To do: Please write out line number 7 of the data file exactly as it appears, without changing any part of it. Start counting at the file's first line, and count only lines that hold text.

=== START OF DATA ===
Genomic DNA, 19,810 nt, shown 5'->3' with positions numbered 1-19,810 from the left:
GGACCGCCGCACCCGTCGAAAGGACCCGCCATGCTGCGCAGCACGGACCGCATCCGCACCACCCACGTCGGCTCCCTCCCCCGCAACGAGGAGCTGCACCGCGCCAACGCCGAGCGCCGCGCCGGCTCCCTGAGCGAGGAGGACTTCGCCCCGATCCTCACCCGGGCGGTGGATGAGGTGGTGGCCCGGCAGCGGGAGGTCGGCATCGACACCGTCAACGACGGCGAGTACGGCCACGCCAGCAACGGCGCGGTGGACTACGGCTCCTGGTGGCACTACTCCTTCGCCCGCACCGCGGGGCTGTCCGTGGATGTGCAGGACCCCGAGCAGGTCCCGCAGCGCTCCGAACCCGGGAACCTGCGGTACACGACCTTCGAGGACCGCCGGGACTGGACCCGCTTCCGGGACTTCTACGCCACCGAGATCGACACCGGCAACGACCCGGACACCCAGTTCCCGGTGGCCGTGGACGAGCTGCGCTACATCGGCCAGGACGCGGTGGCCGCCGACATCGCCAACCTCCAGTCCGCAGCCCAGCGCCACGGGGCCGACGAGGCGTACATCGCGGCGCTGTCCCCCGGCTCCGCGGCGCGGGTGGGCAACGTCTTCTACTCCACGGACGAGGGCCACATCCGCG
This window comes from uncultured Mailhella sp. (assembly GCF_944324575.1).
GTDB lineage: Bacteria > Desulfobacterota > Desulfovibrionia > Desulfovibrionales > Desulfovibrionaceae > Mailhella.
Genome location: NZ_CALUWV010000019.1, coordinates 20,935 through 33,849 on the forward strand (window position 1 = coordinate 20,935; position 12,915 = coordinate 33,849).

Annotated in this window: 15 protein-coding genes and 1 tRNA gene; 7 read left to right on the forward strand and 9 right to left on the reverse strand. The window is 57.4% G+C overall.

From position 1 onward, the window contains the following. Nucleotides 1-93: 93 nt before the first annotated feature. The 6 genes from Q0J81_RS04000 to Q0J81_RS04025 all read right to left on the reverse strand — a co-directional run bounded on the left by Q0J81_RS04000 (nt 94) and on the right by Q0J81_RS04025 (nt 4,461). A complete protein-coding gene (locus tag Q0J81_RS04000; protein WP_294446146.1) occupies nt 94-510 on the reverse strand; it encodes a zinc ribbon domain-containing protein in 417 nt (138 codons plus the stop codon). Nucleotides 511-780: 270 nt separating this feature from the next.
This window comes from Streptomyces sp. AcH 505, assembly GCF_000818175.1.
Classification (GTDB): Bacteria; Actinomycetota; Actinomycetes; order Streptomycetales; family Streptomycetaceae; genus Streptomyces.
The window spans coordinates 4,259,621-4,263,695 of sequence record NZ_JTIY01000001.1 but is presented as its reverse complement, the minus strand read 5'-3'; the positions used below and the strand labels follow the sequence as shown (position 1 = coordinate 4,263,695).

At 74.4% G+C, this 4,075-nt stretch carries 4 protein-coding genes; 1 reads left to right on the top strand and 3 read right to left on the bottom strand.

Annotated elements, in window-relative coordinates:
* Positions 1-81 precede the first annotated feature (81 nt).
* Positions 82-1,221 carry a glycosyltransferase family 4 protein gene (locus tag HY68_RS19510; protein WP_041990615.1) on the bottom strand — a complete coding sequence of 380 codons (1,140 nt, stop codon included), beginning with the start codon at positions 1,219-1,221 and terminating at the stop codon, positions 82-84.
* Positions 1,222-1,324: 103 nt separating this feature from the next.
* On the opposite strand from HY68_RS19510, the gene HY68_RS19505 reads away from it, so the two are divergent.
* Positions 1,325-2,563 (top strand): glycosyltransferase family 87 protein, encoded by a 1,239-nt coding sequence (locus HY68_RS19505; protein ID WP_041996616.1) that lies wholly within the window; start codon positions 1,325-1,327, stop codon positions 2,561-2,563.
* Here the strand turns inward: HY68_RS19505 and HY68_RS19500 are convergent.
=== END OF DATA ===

From position 1 onward, the window contains the following. Nucleotides 1-93: 93 nt before the first annotated feature. The 6 genes from Q0J81_RS04000 to Q0J81_RS04025 all read right to left on the reverse strand — a co-directional run bounded on the left by Q0J81_RS04000 (nt 94) and on the right by Q0J81_RS04025 (nt 4,461). A complete protein-coding gene (locus tag Q0J81_RS04000; protein WP_294446146.1) occupies nt 94-510 on the reverse strand; it encodes a zinc ribbon domain-containing protein in 417 nt (138 codons plus the stop codon). Nucleotides 511-780: 270 nt separating this feature from the next.